Best Pieces of Advice I’ve Received: Scheduling the Day


This is the first post of an occasional series that will touch on some of the best pieces of advice I’ve received throughout my life.

A fall day, sophomore year of college, behind a goalie net with two other goalies, chatting while the forwards were being given directions in the drill (our mission was straight forward – stop the ball!) – this was when I received one of the best and most transformative pieces of advice, not just for college, but for life.

My teammate, Lynn, was sharing that she scheduled her school day like it was a business day.  Classes were business meetings you couldn’t miss, homework in the library or academic building was scheduled between class meetings, and she worked as hard as she could between 8am and 5pm. The rest of her day was left for field hockey practice, friends, and other extracurricular activities.

I didn’t realize it at the time, but this was where I first learned about the power of scheduling and the benefit of working intensely rather than working longer. It was probably a year later that I implemented this concept, when I was struggling with harder classes, too much on my plate with the activities on campus, and consequently not getting enough sleep. My Google calendar became my best friend because I could access it anywhere with my laptop and wifi (this is pre-smart phone!).

Here are a few things I’ve learned about scheduling my days:

  1. Scheduling is useless without prioritizing. What good is an assignment with a due date if it isn’t done on time?
  2. Break down tasks into realistic chunks of time.  Three hours straight of one task is too much to take mentally – a short break every hour can help refresh and re-frame.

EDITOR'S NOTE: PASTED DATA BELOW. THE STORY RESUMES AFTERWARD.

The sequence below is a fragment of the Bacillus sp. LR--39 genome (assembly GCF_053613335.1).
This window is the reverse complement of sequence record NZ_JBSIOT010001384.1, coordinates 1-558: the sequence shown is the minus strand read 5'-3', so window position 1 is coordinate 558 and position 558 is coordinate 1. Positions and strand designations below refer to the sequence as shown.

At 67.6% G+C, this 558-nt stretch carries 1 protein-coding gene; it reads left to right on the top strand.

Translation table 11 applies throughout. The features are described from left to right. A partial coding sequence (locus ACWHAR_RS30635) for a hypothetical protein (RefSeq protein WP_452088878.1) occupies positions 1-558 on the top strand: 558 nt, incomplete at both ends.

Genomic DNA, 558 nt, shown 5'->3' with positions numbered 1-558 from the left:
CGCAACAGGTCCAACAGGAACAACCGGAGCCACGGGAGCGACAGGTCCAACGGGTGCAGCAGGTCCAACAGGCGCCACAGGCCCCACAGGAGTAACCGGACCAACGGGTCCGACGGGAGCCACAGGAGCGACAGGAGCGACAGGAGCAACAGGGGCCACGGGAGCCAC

3. Write down what needs to be done and allot time for it, whether it is for 15 minutes, an hour, or done a little bit each day for a week.
  4. Leave time for fun and relaxing. This makes the hard work worthwhile as a reward at the end of the day.

There are other tools I utilize to help make this scheduling work, like keeping a detailed and dynamic to do list, putting personal appointments on the calendar to make something “more real” as a need to get done, and collaborating and communicating with others to make sure I am in touch with changes.

The scheduling of appointments and work time is important to work and, back in the day, college success. Some beneficial outcomes I’ve experienced as a result of attentive scheduling include:

  1. Becoming known as a high performer and high-level producer
  2. Make a name for myself as someone who “gets it done”
  3. Gaining reputation for reliability
  4. Creating balance and consistency in my own life
  5. Producing higher quality work that isn’t rushed

Sometimes I use my calendar, sometimes I handwrite my schedule, and sometimes I use Excel to break the day into 15 minute chunks to make sure I am realistic about how much time an activity or task takes. The flexibility with the tools I use to make the theory work in practice is key to success. While structure is good, the scheduling itself is the structure I need. How I design my day isn’t as important as if I do it at all.